Biotin is a stable B vitamin that functions in the metabolism of macronutrients such as proteins, carbohydrates, and fats. Other names for biotin include vitamin B7, vitamin H, or coenzyme R. Biotin is a coenzyme involved in the creation of nucleic acids and fatty acids.

Additionally, biotin is an important factor in the creation of fats, specifically for adequate fat production in the body. Even though biotin is responsible for the production of fat, it is not stored in the fatty tissues. In fact, biotin is a water-soluble vitamin, nontoxic, and excreted from the body.

Currently, there is not a recommended daily amount (RDA) for biotin “because there is not enough evidence to suggest a daily amount needed by most healthy people.”1 However, an adequate intake level does exist: for men and women 19 years and older and for pregnant women is 30 micrograms daily. Lactating women need 35 micrograms daily.

Association with Hair, Skin and Nails

Biotin is often promoted to strengthen hair and nails and it is a well-established nutrient in the beauty space. In fact, nearly half (46%) of all global launches with biotin in the product description were launched in the beauty since 2015. One in five were in beverages with nearly 10% in food and the remaining in pet.2  However, although most commonly associated with beauty, there is a lack of clinical evidence in the area to reach a conclusive determination on this benefit with supplementation specifically.3

Biotin’s association to skin health is due to its work with the other B vitamins to promote skin health. The skin demands fatty acids for adequate moisture and protection. Thus, a biotin deficiency causes the skin to become extremely dry and can also lead to brittle nails and thinning hair; hence the association.4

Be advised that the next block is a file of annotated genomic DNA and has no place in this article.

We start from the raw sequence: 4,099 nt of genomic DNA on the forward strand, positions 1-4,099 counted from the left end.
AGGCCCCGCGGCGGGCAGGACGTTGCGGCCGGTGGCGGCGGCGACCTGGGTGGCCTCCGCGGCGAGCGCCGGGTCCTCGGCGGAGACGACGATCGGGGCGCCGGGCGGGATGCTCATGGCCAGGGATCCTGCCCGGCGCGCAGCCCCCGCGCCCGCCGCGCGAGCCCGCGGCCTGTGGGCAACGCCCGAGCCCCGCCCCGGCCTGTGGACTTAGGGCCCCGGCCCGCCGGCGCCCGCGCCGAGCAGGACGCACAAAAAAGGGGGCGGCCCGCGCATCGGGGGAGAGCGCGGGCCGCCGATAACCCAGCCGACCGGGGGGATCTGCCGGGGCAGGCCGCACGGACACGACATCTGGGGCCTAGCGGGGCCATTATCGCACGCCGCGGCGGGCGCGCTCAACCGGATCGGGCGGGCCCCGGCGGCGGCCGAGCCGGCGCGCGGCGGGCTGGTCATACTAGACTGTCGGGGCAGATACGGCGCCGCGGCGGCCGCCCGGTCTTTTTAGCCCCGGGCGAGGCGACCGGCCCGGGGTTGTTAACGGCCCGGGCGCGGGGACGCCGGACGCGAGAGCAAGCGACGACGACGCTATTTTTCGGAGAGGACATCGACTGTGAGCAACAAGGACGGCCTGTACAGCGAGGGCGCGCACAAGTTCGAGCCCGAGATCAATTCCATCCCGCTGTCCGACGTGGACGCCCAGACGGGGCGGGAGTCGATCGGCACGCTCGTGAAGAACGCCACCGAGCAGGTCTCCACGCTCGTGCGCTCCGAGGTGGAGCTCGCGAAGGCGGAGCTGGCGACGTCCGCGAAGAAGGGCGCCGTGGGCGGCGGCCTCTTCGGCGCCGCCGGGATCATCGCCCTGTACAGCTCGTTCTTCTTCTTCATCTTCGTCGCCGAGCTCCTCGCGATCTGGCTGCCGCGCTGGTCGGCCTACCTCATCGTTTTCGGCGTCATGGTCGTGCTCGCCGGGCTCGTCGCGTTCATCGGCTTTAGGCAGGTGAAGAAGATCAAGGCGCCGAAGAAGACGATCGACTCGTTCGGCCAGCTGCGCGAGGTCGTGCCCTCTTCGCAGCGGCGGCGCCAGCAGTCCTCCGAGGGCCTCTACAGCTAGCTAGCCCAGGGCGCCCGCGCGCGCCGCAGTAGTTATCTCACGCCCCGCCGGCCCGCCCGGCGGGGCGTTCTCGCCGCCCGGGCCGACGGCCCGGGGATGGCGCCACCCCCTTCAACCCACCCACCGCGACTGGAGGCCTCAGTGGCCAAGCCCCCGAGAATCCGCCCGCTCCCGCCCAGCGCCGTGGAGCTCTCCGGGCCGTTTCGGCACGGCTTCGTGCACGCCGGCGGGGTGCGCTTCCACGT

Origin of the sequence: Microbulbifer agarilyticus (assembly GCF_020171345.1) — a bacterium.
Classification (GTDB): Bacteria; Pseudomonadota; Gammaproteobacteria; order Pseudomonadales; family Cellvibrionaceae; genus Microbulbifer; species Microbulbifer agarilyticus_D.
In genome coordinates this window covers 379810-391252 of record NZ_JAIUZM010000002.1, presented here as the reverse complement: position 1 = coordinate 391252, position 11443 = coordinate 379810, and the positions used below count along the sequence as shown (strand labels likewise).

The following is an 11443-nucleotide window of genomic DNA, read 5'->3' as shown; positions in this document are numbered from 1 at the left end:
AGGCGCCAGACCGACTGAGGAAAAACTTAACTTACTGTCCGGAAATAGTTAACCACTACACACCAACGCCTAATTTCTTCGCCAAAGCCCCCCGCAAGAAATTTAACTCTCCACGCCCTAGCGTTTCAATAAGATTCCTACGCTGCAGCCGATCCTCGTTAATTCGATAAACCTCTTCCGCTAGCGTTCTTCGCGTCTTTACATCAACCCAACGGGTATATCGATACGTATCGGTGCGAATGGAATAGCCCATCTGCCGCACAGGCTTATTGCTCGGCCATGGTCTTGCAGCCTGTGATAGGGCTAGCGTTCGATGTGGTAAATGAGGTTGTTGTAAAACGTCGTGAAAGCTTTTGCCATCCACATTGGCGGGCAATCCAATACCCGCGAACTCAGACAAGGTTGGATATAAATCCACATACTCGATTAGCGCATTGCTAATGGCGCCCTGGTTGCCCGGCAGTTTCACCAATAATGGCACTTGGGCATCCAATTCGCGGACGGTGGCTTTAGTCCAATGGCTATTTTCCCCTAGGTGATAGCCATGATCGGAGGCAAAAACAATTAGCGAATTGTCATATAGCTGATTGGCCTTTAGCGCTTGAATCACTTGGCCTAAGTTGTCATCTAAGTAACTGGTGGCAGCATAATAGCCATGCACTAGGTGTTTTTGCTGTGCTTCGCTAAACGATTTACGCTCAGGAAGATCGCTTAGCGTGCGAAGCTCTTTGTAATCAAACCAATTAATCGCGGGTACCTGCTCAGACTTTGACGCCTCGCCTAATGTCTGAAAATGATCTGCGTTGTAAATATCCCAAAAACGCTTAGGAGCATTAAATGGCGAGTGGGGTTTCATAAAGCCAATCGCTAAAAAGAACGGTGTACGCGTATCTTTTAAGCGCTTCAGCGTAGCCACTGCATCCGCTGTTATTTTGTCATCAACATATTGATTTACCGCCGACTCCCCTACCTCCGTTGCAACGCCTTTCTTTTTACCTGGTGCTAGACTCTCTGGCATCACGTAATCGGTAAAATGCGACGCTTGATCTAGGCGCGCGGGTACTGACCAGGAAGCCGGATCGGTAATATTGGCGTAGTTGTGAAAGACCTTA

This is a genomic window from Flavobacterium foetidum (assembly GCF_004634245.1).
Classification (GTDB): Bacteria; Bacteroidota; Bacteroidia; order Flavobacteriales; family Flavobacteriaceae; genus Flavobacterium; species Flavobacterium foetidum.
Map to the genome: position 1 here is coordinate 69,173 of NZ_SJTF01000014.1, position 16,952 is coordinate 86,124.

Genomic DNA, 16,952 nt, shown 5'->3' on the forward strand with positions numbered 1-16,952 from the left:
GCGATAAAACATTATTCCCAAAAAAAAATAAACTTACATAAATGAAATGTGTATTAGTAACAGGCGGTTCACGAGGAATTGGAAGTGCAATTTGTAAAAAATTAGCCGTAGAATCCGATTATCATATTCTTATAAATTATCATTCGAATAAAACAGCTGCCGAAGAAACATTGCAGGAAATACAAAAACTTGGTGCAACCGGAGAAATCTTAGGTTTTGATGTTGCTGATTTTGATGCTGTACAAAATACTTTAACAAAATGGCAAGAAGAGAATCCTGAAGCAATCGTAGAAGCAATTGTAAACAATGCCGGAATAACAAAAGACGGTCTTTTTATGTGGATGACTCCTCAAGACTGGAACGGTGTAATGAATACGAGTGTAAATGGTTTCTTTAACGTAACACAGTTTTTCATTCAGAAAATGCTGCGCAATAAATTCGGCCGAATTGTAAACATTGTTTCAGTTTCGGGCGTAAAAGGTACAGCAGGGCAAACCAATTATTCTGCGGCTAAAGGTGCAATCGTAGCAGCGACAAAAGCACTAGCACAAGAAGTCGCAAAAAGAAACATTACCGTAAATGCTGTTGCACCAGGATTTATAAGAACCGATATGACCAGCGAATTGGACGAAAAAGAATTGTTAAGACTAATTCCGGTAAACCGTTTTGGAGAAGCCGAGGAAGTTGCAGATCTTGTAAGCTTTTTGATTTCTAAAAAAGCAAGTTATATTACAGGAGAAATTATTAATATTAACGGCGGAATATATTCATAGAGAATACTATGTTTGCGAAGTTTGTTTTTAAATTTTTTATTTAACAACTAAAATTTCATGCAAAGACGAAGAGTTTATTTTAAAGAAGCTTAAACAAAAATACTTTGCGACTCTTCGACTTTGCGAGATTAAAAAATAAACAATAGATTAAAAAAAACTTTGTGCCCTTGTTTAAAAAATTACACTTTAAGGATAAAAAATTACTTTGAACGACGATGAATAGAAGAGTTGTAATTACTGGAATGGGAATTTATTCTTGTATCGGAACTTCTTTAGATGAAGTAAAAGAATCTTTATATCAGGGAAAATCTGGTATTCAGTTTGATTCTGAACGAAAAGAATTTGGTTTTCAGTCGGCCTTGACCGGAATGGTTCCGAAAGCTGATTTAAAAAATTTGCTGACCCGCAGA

Blood Sugar

Biotin plays a role in carbohydrate metabolism, thus some scientists automatically think that biotin based foods help stabilize blood sugar levels. It has been proposed that low biotin levels causes an impairment in the hormone insulin. However, the evidence of biotin’s role in blood sugar regulation is limited. Some research has been conducted on the supplementation of biotin with potential to “improve glycemic control.”5 To date, there is limited evidence that biotin alone can have a benefit in blood sugars.

Sources of Biotin 

The requirement of biotin is minimal because the gut can actually recycle and synthesize the vitamin. Biotin is available in the food and supplement form.

Food Serving Size μg of biotin

Egg

1 boiled 25 μg
Almonds ¼ cup 15 μg
Sweet Potato 1 cup 9 μg
Tomatoes 1 cup 7 μg
Whole grain bread 1 slice 6 μg
Cauliflower 1 cup 4 μg

Functionally Optimized Biotin Ingredients

While many consumers may not understand the research behind the benefits of biotin, the association is clear among consumers and it is a demanded ingredients in a variety of applications. Biotin may require additional processing in order to optimize performance in formulations. 

Triturated biotin provides a more uniform blend resulting in a reduction in the overages needed and assurance that the level of biotin sought will test out accurately. This optimized Biotin can be used in a variety of food and non-food related items, functional beverages, and it can be utilized in cosmetics and topical skin products. 

Glanbia Nutritionals expertise in functionally optimizing ingredients, like biotin, may be just what your next product formulation team needs to succeed. Watson Functionally Optimized Nutrients are vitamins, minerals, botanicals, amino acids, sweeteners, carbohydrates, fats (oils), botanicals, fibers and acids designed to provide specific functionality and benefits as desired by the customer. 

Contact us to learn more about our biotin and range of other functionally optimized ingredients for your next product.

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References

1-3. Harvard University, T.H. Chan School of Public Health. Biotin – Vitamin B7. Retrieved from https://www.hsph.harvard.edu/nutritionsource/biotin-vitamin-b7/  
2. Mintel, Global New Product Database, August 2021. 
3-4. Harvard University, T.H. Chan School of Public Health. Biotin – Vitamin B7. Retrieved from https://www.hsph.harvard.edu/nutritionsource/biotin-vitamin-b7/  
5. Hemmati, Mitra et al. “Survey of the effect of biotin on glycemic control and plasma lipid concentrations in type 1 diabetic patients in Kermanshah in Iran (2008-2009).” Oman Medical Journal vol. 28,3 (2013): 195-8. Retrieved from https://www.ncbi.nlm.nih.gov/pmc/articles/PMC3679599 

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